Your hobbies and interests can help give a more rounded picture of what your interests are—try to match the ones that best strengthen your offering to the role. It’s ok to show some personality in your CV, but also remember that it is a professional document that should communicate clearly and succinctly why you are the best fit for a role.
‘TELL THE TRUTH about abilities and experience.’
This should go without saying!
It is well worth taking the time to learn about the organisation you are applying to work for. This shows that you are serious about working there and will also give you insight into what they do and how they operate.
Your research will help you tailor your responses to show how you will be a valuable asset to the organisation. You can also identify what it is about the organisation that appeals to you, and to reflect this in your answers.
Remember that you are also, in a sense, interviewing them. Will the role and the organisational culture be a good fit for you? Are there challenging aspects of the role? The interview is a great opportunity to learn more, to uncover/minimise any reservations the interviewer may have about your suitability and to show that you are keen to excel in the role.
‘Bring your academic record to the interviews’
It never hurts to be prepared and proactive. Have a copy of that glowing academic record and any other relevant documentation on hand to whip out at the appropriate moment, or to leave with the interviewer.
‘Get interview experience’
Attending job interviews is not high on most peoples’ list of fun things to do. They can be daunting and sometimes uncomfortable. Two common symptoms of interview nerves are verbal diarrhoea: ‘Blah blah blah…’; or, becoming tongue-tied: ‘Um…er…’
In addition to researching the organisation, there are other ways in which you can prepare for the interview. Look up common interview questions. Note down your key skills, experience, successes (and failures!), past projects etc. and work out how they demonstrate your suitability for the role. Make sure that you cover ‘soft skills’ as well as any industry-specific knowledge or skills—and it is OK to use non-work experiences to help demonstrate these as well!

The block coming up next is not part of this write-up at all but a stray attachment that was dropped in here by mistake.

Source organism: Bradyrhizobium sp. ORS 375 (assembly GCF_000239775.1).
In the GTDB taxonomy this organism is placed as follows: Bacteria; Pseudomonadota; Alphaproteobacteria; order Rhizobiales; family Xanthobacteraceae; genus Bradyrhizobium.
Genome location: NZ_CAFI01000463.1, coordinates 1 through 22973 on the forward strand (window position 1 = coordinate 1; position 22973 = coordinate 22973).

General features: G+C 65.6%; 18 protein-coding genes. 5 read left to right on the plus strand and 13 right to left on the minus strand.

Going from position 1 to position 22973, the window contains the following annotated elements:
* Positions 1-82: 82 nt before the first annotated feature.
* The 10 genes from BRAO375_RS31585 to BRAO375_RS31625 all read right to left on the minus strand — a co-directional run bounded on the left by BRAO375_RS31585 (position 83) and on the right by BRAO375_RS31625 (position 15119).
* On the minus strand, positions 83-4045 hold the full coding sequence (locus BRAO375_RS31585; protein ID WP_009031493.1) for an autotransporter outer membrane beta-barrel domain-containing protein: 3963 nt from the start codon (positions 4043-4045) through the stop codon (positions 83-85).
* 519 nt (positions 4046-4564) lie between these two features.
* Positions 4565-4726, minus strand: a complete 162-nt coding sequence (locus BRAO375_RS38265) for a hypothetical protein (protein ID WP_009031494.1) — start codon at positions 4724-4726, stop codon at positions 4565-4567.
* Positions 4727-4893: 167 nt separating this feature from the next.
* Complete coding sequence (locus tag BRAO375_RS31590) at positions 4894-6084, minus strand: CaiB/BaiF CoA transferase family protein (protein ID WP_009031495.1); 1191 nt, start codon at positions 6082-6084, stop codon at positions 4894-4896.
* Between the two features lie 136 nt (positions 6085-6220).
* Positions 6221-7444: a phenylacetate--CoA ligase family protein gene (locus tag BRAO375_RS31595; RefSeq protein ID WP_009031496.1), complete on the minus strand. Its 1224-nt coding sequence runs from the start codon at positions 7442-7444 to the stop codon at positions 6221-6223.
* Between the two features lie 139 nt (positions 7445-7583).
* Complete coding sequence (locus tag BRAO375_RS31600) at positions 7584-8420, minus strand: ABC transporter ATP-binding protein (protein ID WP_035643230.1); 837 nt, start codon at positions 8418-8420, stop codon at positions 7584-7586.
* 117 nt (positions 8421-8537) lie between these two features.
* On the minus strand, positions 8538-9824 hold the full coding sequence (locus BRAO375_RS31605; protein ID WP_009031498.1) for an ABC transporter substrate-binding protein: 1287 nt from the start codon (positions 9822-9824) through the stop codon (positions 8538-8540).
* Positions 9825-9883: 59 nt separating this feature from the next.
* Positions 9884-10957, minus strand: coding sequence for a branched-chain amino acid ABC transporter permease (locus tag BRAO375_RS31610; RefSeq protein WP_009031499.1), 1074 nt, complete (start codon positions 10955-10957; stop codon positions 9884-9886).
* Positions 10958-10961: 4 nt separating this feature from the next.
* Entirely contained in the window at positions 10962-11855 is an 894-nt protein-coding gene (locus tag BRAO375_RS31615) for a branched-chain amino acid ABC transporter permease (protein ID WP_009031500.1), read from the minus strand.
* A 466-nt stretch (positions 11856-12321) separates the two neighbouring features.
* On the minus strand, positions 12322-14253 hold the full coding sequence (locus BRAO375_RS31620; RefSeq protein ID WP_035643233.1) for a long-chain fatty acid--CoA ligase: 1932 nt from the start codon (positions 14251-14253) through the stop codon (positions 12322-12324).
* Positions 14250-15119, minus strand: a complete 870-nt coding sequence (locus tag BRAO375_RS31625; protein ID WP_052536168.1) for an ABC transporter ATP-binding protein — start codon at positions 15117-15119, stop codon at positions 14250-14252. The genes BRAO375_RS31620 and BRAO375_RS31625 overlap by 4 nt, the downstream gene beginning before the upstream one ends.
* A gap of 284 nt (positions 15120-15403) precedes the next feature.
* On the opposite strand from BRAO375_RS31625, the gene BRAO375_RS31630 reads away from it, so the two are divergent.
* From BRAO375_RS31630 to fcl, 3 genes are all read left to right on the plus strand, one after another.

Enlist the help of a someone to play the role of interviewer—and authorise them to have no mercy.
If you are thrown by any questions, smile, be yourself, and don’t be afraid to ask for a moment to consider your response.
If there is a particular organisation you would love to work for, offer your services. State when you are available and be prepared to accept any work that comes your way, however mundane. This will get your name and face known, provides an opportunity to prove yourself a valuable asset, and could put you in the right place at the right time—especially as many roles are not formally advertised. You will also get a better feel for the culture of the organisation and whether it will be a good fit for you.
This list may help you identify where you need to up-skill, or what to demonstrate via your CV and at interview.
- Critical thinking/problem solving
- Project management and planning
- Awareness of how a business is structured/operates
- Relating work to money/profit
- Ability to learn new skills
- Working as part of a team
- Managing a diverse range of clients/stakeholders
- Writing for business communication
‘Seek out mentoring opportunities at university; often there are university/industry alumni mentorship programs.’
‘Seek employment via university placement schemes.’
|There are also some specific university courses that include an industry-based component. One example is Monash University’s Graduate Research Industry Program (GRIP), an industry-led PhD program that includes projects—most relevant to our industry—in the chemicals and polymers space.
Have realistic salary expectations!
‘Accept to be at the beginning of the pay scale: there is a lot to learn during the three first years at least.’
Network, network, network.
‘Utilise contacts (perhaps past graduates, lecturers, friends).’
‘Attend as many industry events as you can.’ (And talk to people!)
‘Network with STEM extra-curricular activities and societies.’